Deficit soars to $1.1 trillion for first half of fiscal 2023
by Joseph Lawler, Policy Editor
The federal budget deficit soared to $1.1 trillion for the first half of fiscal 2023, the Congressional Budget Office estimated Monday, $430 billion more than in the same time frame the previous year.
The rising deficit heralds a worsening budget picture for the federal government, especially as interest rates rise. It also presents a problem for President Joe Biden, who had previously boasted about the annual deficit falling as emergency pandemic spending declined.
The nonpartisan budget office has previously projected that the deficit will continue to rise in the years ahead as spending outpaces revenues, driving the federal debt, which represents the accrued deficits, up to record highs.
“Our fiscal challenges will only become more difficult the longer we wait to do anything,” said Maya MacGuineas, president of the Committee for a Responsible Federal Budget, a group that advocates smaller deficits.
The CBO said the deficit rose in the first half of the fiscal year because revenues fell by 3% while spending increased by 13%.
Spending rose especially quickly because of Biden’s cancellation of federal student debt and because interest payments on the federal debt rose as interest rates rose across the economy.
Interest rates have been rising in response to soaring inflation. The Federal Reserve has aggressively raised its interest rate target in an attempt to decrease borrowing and spending and thus drive down inflation.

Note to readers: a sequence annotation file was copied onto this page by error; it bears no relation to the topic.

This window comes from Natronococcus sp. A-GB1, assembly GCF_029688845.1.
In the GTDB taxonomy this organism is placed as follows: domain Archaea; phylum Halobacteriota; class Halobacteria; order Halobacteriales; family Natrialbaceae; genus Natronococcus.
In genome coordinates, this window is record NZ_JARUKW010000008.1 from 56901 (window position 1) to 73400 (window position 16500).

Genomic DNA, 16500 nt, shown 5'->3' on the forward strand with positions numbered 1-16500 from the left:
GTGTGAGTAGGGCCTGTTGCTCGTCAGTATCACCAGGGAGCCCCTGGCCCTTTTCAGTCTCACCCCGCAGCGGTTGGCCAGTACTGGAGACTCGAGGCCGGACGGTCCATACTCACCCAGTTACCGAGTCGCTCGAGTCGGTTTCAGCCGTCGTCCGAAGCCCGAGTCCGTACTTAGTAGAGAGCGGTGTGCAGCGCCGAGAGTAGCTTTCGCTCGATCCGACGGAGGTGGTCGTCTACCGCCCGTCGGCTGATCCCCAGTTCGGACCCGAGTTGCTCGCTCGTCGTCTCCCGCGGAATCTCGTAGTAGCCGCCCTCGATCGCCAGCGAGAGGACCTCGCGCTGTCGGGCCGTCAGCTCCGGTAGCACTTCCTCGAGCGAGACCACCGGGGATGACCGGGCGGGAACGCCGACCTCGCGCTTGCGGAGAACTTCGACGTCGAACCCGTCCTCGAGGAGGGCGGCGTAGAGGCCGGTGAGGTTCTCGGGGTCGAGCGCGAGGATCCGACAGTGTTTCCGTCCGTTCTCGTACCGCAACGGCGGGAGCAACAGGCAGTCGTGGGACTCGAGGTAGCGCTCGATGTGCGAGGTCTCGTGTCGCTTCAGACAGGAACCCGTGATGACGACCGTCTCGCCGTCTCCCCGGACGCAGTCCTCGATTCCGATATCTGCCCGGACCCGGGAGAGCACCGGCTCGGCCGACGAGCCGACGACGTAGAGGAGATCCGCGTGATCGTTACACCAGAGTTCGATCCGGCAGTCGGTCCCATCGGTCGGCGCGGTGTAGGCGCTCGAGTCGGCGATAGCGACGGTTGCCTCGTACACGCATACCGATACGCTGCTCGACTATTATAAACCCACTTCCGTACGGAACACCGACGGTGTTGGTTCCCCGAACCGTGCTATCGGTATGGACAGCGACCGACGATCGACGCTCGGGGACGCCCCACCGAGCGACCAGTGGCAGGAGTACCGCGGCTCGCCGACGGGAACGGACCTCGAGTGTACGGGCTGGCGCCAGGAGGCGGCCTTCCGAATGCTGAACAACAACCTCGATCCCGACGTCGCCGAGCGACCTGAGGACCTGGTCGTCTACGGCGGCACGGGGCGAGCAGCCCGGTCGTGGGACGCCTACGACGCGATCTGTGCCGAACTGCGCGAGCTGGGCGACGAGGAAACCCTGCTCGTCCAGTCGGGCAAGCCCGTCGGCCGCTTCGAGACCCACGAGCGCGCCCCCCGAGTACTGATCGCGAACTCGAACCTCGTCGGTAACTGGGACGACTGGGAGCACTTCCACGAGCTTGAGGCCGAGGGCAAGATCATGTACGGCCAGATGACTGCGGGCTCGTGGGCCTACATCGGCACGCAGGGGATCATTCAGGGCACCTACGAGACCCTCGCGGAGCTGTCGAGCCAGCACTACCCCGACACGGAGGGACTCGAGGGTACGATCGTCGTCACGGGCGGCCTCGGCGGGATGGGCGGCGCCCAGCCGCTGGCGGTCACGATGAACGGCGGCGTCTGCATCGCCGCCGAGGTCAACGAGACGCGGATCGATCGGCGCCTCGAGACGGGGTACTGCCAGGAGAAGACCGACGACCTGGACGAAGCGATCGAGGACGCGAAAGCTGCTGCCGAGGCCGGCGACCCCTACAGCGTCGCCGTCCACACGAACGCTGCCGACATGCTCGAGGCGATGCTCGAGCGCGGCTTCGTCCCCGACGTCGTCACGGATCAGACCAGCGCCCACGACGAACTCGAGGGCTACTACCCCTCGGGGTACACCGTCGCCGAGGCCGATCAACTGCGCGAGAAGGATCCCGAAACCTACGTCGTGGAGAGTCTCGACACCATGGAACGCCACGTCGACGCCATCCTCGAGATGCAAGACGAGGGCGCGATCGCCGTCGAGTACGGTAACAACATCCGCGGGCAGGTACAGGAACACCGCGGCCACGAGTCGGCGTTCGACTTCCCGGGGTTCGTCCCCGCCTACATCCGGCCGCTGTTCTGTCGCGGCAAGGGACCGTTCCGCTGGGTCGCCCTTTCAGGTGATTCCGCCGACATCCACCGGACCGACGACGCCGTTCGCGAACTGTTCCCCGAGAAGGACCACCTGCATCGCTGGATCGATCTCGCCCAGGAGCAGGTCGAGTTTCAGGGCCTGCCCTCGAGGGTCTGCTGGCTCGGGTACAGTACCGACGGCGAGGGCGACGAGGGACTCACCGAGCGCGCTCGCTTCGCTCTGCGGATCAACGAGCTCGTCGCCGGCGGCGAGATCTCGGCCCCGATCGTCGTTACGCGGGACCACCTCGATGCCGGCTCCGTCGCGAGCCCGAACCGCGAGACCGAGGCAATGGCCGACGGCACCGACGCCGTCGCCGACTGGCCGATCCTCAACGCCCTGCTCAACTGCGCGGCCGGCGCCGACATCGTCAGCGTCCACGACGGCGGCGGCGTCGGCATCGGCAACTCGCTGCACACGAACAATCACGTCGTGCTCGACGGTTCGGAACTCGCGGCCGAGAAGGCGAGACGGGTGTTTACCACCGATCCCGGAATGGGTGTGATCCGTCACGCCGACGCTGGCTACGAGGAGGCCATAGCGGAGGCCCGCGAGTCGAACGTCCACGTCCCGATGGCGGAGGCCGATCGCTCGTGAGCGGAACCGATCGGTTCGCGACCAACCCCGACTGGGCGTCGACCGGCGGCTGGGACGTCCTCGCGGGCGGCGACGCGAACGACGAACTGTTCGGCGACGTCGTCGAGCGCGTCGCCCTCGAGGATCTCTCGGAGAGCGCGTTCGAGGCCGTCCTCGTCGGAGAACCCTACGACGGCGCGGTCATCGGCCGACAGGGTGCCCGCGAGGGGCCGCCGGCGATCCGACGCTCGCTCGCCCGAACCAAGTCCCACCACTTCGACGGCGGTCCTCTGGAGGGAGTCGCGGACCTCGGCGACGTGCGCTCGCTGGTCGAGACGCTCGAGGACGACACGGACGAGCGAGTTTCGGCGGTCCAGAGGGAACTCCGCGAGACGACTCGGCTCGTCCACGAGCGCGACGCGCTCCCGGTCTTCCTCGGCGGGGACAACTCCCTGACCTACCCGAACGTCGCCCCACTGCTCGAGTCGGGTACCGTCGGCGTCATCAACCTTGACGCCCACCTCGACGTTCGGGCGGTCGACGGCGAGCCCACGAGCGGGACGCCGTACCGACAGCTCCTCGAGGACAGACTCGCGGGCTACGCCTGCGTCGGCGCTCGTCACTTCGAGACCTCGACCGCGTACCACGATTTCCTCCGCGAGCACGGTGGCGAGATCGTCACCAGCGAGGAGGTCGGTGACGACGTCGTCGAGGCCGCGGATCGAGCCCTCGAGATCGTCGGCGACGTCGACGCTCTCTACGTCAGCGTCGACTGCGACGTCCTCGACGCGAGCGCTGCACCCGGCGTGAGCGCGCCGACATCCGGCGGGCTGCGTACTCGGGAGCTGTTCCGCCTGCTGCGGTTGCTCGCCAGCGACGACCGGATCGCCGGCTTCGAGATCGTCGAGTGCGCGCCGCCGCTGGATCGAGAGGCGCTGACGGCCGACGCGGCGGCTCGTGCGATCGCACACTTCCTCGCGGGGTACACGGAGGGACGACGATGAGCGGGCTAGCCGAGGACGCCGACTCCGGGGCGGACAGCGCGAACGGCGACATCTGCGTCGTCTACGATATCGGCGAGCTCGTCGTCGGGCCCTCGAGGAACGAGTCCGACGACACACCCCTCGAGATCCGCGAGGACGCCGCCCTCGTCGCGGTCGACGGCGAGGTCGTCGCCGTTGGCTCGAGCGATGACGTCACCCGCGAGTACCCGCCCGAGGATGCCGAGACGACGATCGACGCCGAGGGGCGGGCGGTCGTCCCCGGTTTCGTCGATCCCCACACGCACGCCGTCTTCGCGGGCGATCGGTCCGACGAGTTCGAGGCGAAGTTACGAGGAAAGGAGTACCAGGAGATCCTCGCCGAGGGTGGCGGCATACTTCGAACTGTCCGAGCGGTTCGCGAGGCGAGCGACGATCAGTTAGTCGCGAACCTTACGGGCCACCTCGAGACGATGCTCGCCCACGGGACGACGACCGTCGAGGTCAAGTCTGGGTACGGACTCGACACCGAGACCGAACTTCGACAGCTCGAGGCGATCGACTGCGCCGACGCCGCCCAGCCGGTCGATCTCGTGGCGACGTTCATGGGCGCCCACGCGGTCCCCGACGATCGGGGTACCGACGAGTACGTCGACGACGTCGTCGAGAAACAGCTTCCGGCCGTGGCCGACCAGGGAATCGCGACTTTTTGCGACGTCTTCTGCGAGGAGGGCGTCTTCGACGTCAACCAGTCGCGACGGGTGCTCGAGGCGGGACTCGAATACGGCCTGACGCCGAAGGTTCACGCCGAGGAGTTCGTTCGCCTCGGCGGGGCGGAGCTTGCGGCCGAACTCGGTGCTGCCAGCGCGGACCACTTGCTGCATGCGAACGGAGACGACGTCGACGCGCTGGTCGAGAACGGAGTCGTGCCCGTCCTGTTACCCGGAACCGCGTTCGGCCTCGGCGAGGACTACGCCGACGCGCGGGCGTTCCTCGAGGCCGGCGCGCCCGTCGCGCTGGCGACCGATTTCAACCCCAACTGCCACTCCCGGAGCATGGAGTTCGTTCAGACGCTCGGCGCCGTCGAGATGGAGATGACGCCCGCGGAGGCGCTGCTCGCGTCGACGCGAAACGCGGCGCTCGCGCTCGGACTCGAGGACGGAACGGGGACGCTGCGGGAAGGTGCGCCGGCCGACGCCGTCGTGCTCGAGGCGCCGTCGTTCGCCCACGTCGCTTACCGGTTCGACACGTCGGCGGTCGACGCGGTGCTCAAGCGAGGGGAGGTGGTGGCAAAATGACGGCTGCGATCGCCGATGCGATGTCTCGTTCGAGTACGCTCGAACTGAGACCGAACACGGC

Interest payments on the debt are expected to be much higher in the years ahead, placing significant pressure on other parts of the deficit. The CBO projected in March that net interest costs would rise from 1.9% of gross domestic product in fiscal 2022 to more than 5% in the next five years.
Congressional Republicans have said they will insist on some spending reforms in exchange for voting to raise the federal debt ceiling, which must be increased by sometime later this year. Biden has said he won’t negotiate over the debt limit and called on the GOP to pass a budget resolution laying out their plans for taxing and spending.
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